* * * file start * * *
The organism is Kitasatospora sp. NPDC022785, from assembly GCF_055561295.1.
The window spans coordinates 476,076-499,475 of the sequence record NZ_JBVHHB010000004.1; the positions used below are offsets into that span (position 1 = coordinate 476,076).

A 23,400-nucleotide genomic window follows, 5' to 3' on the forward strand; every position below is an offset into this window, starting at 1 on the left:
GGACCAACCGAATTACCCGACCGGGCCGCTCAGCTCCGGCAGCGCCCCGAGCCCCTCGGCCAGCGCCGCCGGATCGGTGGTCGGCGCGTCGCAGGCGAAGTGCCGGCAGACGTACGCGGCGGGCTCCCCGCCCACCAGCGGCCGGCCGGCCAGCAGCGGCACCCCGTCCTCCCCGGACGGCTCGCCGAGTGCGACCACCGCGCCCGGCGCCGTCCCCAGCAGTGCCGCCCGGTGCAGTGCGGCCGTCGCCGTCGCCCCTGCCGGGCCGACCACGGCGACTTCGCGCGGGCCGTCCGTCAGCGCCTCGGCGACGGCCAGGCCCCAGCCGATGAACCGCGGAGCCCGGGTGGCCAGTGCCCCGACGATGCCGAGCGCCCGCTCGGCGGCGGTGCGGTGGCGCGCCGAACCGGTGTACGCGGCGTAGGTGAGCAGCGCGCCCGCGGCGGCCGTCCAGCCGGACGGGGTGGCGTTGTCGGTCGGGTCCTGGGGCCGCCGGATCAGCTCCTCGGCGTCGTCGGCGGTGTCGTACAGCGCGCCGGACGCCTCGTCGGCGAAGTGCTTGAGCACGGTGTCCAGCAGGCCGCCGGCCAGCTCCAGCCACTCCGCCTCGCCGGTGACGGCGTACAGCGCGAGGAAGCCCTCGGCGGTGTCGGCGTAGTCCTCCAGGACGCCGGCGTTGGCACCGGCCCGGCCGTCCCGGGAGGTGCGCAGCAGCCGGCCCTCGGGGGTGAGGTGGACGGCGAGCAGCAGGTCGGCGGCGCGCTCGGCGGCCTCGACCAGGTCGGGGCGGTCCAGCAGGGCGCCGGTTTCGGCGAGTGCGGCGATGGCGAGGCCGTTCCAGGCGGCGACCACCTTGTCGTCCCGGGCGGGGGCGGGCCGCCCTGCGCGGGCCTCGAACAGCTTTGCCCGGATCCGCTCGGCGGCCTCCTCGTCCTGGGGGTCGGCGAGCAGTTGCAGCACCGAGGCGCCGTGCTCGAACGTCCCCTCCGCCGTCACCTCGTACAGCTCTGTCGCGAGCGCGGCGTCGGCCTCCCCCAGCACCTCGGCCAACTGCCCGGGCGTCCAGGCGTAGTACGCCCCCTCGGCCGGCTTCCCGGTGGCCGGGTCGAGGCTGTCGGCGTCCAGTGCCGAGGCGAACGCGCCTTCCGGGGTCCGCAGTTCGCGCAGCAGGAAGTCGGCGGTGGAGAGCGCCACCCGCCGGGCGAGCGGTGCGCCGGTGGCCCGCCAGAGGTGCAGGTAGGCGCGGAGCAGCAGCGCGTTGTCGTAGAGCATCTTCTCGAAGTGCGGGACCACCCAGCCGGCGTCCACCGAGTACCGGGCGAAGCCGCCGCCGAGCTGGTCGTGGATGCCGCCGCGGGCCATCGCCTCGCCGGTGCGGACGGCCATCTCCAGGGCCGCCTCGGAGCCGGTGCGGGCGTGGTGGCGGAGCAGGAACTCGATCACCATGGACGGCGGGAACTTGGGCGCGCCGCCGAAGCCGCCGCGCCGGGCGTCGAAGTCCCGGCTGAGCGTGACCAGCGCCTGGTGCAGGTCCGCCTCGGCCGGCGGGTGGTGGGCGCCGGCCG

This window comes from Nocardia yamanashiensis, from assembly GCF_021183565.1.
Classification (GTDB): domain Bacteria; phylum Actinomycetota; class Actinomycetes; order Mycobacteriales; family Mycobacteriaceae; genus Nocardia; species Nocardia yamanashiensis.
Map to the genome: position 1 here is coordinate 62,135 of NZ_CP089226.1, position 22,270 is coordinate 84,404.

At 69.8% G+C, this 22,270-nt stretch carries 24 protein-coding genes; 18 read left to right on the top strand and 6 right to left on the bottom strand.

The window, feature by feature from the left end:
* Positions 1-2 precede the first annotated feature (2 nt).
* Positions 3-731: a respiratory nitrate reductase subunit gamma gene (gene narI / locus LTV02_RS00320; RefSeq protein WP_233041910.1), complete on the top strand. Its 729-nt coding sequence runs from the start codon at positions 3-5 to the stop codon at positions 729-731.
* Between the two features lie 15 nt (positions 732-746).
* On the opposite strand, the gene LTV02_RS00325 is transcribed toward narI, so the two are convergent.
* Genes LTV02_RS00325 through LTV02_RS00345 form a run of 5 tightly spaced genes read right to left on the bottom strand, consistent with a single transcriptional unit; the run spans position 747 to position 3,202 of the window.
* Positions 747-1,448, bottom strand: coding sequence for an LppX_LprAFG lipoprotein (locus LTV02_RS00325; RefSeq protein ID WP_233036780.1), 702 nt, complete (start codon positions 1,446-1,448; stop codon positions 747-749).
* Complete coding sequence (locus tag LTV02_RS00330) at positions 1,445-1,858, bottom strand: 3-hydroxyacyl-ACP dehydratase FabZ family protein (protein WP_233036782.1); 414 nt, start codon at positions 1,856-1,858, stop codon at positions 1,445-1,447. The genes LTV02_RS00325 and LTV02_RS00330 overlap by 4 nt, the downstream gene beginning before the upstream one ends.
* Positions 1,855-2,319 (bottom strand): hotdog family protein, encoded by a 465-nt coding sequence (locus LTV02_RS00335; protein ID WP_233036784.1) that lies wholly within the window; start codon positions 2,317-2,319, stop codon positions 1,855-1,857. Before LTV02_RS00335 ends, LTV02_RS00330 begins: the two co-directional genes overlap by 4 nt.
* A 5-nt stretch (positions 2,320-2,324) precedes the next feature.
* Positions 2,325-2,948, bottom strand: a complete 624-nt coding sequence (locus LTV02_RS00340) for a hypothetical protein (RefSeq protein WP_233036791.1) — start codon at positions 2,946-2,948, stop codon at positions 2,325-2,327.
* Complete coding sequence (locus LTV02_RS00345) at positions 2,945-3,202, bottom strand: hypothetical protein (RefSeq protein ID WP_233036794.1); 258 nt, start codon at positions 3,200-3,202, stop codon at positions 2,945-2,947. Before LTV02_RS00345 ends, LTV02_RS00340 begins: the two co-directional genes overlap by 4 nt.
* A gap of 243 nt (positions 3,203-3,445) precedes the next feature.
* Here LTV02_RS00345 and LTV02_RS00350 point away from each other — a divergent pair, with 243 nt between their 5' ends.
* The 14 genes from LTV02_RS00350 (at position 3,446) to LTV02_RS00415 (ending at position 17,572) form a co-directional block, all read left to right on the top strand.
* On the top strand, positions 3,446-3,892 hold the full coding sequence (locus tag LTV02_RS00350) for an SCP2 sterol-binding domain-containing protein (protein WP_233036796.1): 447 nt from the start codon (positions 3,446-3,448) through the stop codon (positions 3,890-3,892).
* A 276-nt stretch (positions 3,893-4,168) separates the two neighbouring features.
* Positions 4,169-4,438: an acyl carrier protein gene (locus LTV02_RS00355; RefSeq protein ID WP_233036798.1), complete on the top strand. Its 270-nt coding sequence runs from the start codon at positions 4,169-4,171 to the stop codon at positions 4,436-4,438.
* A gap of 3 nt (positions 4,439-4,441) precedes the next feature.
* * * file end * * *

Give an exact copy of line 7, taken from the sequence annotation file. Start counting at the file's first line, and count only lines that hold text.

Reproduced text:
Map to the genome: position 1 here is coordinate 62,135 of NZ_CP089226.1, position 22,270 is coordinate 84,404.